Finding God in the Darkness

Finding God in the Darkness

    Feb 01, 2015

    Passage:Mark 1:21-28

    Preacher: The Rev. Dr. Jill Walters

    Series: Epiphany

    Category: Faith

    Keywords: faith, darkness, demons, hope


    Like the man described in the Gospel of Mark who was "possessed by demons," we all experience times of great difficulty, Even in the moments when we feel most lost and alone, we can find God in the darkness, because God is always there.


     Wow! What an exciting gospel lesson today! Jesus has just begun his ministry, chosen some disciples, and now this. It is the kind of story that would make for great cinematic drama.

    Picture the Scene! Jesus waits until the Sabbath. He walks into the synagogue. He amazes everyone with his teachings. And the people are all abuzz because this carpenter walks in and teaches as “one having authority, and not as the scribes.” You can feel the electricity in the air!

    Then, in the midst of all this excitement, there is even more. A man who is possessed by demons cries out to Jesus. The demons ask Jesus what he has come to do to them. Did he come to destroy them? The demons even recognize Jesus as the Messiah when it appears that no one else in the synagogue does. Then Jesus with all the power of the Son of God rebukes them, saying “Be silent and come out of him!” The man convulses and the demons cry out before leaving the man. The people in the synagogue are astounded and they recognize that this is something new, a “new authority” with which Jesus has acted. Even the demons obey him! And his fame starts to spread.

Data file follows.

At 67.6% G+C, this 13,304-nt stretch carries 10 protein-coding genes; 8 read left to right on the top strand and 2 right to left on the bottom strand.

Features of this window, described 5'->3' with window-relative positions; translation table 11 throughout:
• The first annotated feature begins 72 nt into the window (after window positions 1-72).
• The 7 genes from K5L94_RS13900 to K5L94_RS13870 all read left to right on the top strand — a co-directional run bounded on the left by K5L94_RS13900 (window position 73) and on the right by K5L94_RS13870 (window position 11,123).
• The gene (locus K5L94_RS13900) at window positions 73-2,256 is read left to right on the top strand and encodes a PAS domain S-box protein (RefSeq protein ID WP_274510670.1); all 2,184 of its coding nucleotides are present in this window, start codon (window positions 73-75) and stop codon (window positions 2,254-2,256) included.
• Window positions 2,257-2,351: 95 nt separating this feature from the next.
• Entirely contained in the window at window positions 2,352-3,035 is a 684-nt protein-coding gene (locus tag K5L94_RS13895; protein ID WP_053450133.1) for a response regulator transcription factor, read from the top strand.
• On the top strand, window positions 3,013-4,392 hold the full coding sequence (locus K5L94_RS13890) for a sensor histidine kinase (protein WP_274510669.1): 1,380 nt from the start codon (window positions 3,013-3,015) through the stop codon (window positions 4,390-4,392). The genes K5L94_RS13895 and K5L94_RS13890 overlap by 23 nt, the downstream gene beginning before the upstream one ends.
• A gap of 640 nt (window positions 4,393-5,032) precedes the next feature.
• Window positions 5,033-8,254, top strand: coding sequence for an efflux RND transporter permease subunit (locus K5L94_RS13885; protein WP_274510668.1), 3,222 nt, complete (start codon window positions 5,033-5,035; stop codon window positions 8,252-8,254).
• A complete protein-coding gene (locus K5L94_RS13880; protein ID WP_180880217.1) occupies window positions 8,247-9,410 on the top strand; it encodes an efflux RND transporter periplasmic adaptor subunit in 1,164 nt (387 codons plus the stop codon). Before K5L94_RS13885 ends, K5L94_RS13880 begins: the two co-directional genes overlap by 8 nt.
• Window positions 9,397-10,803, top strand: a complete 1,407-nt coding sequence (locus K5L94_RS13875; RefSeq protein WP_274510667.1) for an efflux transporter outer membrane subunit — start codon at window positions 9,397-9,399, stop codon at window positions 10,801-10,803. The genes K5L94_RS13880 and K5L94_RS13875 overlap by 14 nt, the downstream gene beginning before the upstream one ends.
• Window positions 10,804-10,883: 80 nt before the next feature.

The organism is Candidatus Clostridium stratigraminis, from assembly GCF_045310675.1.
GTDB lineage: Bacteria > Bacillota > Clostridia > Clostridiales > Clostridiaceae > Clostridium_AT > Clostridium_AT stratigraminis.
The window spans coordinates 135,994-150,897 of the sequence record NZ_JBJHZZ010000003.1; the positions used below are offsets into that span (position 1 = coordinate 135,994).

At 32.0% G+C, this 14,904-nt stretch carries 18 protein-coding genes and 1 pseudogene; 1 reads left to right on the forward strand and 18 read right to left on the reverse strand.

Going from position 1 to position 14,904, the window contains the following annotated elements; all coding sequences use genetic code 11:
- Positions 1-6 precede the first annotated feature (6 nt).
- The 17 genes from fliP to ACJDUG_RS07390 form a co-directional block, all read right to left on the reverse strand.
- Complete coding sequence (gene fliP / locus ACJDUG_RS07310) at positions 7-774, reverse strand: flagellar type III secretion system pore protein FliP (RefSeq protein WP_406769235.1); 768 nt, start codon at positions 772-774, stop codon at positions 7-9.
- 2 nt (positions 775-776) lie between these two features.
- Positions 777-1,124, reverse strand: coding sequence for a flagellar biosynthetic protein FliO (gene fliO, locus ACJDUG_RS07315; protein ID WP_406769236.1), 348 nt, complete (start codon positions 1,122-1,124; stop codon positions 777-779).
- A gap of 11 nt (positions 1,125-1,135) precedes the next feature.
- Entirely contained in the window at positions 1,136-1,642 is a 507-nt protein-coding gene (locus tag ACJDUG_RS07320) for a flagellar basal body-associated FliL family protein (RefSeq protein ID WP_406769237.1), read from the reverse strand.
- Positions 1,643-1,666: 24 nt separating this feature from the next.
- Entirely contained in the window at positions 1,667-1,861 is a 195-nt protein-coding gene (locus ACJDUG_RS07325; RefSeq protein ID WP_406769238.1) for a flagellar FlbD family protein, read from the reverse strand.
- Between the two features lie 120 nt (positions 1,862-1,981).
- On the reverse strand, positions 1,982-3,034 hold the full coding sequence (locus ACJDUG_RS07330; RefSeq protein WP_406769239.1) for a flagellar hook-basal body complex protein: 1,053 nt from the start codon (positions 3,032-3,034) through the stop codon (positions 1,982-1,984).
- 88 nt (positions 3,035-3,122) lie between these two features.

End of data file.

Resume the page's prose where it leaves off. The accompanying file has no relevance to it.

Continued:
Now this is an exciting story. Initially we, too, are carried away with the rising tension. Then comes the thrilling end. In 2015, we say: Now they all know! Look what Jesus has done—how can they not know that Jesus is the Messiah?!

     Then our questions start to rise. What does this mean he teaches with “authority?” Of course, Jesus teaches with authority. Why is it so important to Mark that he mentions this twice in just a few sentences? And then there is the man with “unclean spirit”—the one possessed by demons.

     Okay, great—Jesus exorcises this man and the demons flee. Jesus does this kind of thing all through the gospels. But the people in the synagogue seem as perplexed as we are.   And we have the advantage of knowing that Jesus is the Messiah and performs lots more miracles as time goes on. They do not. Really? Jesus just walks up to a man who is possessed by demons, says six words to him, and the demons leave?

     Although this is an incredible story, what are we to make of it today? I don’t know about you, but I can’t remember the last time I came home and responded to Robert asking how was my day with: “Well, pretty bad—I ran into a guy who was possessed by demons.” 

    And let me be clear, I am not debating whether there is a supernatural world in which demons exist. I am not debating whether this man was actually in the grip of mental illness. I am not debating whether this is merely a metaphor to address our “current day demons” which come to us in the form of idolatry. What I am asking here is: how and where do we find God in this story? How does Jesus illuminate God’s Kingdom in this passage?

     So, if we are asking where God is, let’s consider for a moment the man who was possessed with an “unclean spirit.” In the ancient world, people believed that demons were a part of every aspect of life. Jewish writings are filled with stories about a world in which supernatural beings set out to hurt or destroy men, women, and children. There were demons for everything, for every illness, every catastrophe, and every bad thing that happened to a person.[1]

     These spirits are considered to be the forces that act as barriers or obstacles between God and us. They try to separate us from God, to put us in a place that is so dark that we may feel as though we are possessed, as though we are completely and utterly alone.  Can you imagine what life must have been like for the man with the unclean spirit? How isolated and afraid he must have felt? How dark and hopeless life must have seemed? How it felt to not have control over his own mind or body?